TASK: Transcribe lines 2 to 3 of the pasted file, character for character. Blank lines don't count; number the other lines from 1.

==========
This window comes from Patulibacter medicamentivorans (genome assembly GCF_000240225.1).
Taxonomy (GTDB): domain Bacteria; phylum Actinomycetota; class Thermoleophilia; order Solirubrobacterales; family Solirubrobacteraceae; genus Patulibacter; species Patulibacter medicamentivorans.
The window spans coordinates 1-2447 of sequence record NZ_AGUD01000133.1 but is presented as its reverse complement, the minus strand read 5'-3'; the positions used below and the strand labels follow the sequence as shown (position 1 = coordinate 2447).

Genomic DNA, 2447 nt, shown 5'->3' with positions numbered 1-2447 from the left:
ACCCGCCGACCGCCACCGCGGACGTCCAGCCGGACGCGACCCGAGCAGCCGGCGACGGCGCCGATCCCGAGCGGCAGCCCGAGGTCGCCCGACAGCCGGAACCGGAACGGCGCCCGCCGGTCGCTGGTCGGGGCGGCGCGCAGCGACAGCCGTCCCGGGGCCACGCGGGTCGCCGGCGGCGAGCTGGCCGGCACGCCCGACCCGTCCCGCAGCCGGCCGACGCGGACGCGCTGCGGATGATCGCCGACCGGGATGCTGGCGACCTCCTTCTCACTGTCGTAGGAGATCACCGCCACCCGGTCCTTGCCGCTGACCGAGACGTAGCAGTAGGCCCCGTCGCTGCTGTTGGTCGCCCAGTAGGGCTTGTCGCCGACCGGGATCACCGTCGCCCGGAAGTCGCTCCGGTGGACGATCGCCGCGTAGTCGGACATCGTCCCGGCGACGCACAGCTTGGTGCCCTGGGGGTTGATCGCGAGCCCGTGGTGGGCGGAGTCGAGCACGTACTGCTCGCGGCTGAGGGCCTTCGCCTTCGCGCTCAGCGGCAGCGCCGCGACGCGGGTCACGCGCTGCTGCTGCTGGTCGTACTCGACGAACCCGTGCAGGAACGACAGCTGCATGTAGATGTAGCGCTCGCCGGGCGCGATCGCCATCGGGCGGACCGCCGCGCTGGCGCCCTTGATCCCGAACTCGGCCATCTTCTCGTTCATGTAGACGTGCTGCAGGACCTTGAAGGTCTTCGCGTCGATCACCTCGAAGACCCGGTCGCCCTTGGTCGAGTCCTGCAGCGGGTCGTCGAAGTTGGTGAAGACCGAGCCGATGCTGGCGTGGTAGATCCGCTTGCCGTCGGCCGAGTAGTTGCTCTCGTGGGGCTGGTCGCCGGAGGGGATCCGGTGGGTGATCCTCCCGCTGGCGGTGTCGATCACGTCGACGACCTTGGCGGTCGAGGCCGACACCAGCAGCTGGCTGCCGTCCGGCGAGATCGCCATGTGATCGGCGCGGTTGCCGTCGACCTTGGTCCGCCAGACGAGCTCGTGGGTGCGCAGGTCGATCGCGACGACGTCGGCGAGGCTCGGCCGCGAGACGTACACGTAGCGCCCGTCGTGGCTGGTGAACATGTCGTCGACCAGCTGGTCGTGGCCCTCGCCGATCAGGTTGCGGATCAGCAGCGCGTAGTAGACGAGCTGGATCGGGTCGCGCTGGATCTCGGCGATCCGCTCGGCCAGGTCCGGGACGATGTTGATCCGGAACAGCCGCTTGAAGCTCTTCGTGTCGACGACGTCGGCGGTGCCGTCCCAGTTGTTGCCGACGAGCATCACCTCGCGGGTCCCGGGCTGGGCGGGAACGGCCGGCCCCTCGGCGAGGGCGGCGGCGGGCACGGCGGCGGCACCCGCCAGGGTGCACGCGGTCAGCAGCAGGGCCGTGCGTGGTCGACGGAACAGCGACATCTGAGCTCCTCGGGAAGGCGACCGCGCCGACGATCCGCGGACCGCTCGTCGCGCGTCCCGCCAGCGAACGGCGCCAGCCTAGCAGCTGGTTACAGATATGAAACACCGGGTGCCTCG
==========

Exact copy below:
Taxonomy (GTDB): domain Bacteria; phylum Actinomycetota; class Thermoleophilia; order Solirubrobacterales; family Solirubrobacteraceae; genus Patulibacter; species Patulibacter medicamentivorans.
The window spans coordinates 1-2447 of sequence record NZ_AGUD01000133.1 but is presented as its reverse complement, the minus strand read 5'-3'; the positions used below and the strand labels follow the sequence as shown (position 1 = coordinate 2447).